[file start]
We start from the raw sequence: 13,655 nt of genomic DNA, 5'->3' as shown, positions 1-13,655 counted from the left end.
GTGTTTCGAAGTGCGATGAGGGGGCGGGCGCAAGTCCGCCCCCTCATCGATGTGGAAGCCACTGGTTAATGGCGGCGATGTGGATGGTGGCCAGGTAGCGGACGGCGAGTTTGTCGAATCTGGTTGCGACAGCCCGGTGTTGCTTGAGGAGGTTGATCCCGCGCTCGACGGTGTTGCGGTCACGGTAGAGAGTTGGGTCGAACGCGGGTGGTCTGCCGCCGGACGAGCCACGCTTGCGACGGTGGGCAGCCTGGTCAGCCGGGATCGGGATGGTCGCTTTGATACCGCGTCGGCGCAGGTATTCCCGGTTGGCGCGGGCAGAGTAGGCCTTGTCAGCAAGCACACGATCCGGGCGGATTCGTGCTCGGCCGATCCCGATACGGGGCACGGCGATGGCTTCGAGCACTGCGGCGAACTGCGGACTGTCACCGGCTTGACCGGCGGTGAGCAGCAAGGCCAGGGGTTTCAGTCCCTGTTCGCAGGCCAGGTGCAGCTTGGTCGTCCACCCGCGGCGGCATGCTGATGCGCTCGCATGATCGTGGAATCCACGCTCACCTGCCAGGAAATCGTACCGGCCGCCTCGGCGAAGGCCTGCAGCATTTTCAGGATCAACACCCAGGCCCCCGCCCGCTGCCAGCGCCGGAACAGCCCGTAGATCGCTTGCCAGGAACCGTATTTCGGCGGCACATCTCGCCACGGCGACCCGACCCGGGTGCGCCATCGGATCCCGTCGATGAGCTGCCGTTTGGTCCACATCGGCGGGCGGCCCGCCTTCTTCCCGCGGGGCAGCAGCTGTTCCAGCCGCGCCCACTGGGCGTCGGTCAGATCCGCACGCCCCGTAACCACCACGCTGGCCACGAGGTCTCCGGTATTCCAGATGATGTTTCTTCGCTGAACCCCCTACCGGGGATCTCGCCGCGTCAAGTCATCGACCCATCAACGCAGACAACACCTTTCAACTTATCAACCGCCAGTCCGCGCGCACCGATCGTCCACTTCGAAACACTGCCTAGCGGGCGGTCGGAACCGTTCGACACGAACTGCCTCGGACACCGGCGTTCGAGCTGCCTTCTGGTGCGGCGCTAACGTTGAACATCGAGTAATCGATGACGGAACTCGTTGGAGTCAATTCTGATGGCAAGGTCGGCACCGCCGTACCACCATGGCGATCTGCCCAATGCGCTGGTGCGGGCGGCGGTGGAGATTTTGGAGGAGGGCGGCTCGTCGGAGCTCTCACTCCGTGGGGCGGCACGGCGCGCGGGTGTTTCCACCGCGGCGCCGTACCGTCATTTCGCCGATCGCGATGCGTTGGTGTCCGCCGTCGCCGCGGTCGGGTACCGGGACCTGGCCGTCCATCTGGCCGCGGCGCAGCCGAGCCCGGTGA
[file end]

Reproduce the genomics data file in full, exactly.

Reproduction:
We start from the raw sequence: 13,655 nt of genomic DNA, 5'->3' as shown, positions 1-13,655 counted from the left end.
GTGTTTCGAAGTGCGATGAGGGGGCGGGCGCAAGTCCGCCCCCTCATCGATGTGGAAGCCACTGGTTAATGGCGGCGATGTGGATGGTGGCCAGGTAGCGGACGGCGAGTTTGTCGAATCTGGTTGCGACAGCCCGGTGTTGCTTGAGGAGGTTGATCCCGCGCTCGACGGTGTTGCGGTCACGGTAGAGAGTTGGGTCGAACGCGGGTGGTCTGCCGCCGGACGAGCCACGCTTGCGACGGTGGGCAGCCTGGTCAGCCGGGATCGGGATGGTCGCTTTGATACCGCGTCGGCGCAGGTATTCCCGGTTGGCGCGGGCAGAGTAGGCCTTGTCAGCAAGCACACGATCCGGGCGGATTCGTGCTCGGCCGATCCCGATACGGGGCACGGCGATGGCTTCGAGCACTGCGGCGAACTGCGGACTGTCACCGGCTTGACCGGCGGTGAGCAGCAAGGCCAGGGGTTTCAGTCCCTGTTCGCAGGCCAGGTGCAGCTTGGTCGTCCACCCGCGGCGGCATGCTGATGCGCTCGCATGATCGTGGAATCCACGCTCACCTGCCAGGAAATCGTACCGGCCGCCTCGGCGAAGGCCTGCAGCATTTTCAGGATCAACACCCAGGCCCCCGCCCGCTGCCAGCGCCGGAACAGCCCGTAGATCGCTTGCCAGGAACCGTATTTCGGCGGCACATCTCGCCACGGCGACCCGACCCGGGTGCGCCATCGGATCCCGTCGATGAGCTGCCGTTTGGTCCACATCGGCGGGCGGCCCGCCTTCTTCCCGCGGGGCAGCAGCTGTTCCAGCCGCGCCCACTGGGCGTCGGTCAGATCCGCACGCCCCGTAACCACCACGCTGGCCACGAGGTCTCCGGTATTCCAGATGATGTTTCTTCGCTGAACCCCCTACCGGGGATCTCGCCGCGTCAAGTCATCGACCCATCAACGCAGACAACACCTTTCAACTTATCAACCGCCAGTCCGCGCGCACCGATCGTCCACTTCGAAACACTGCCTAGCGGGCGGTCGGAACCGTTCGACACGAACTGCCTCGGACACCGGCGTTCGAGCTGCCTTCTGGTGCGGCGCTAACGTTGAACATCGAGTAATCGATGACGGAACTCGTTGGAGTCAATTCTGATGGCAAGGTCGGCACCGCCGTACCACCATGGCGATCTGCCCAATGCGCTGGTGCGGGCGGCGGTGGAGATTTTGGAGGAGGGCGGCTCGTCGGAGCTCTCACTCCGTGGGGCGGCACGGCGCGCGGGTGTTTCCACCGCGGCGCCGTACCGTCATTTCGCCGATCGCGATGCGTTGGTGTCCGCCGTCGCCGCGGTCGGGTACCGGGACCTGGCCGTCCATCTGGCCGCGGCGCAGCCGAGCCCGGTGA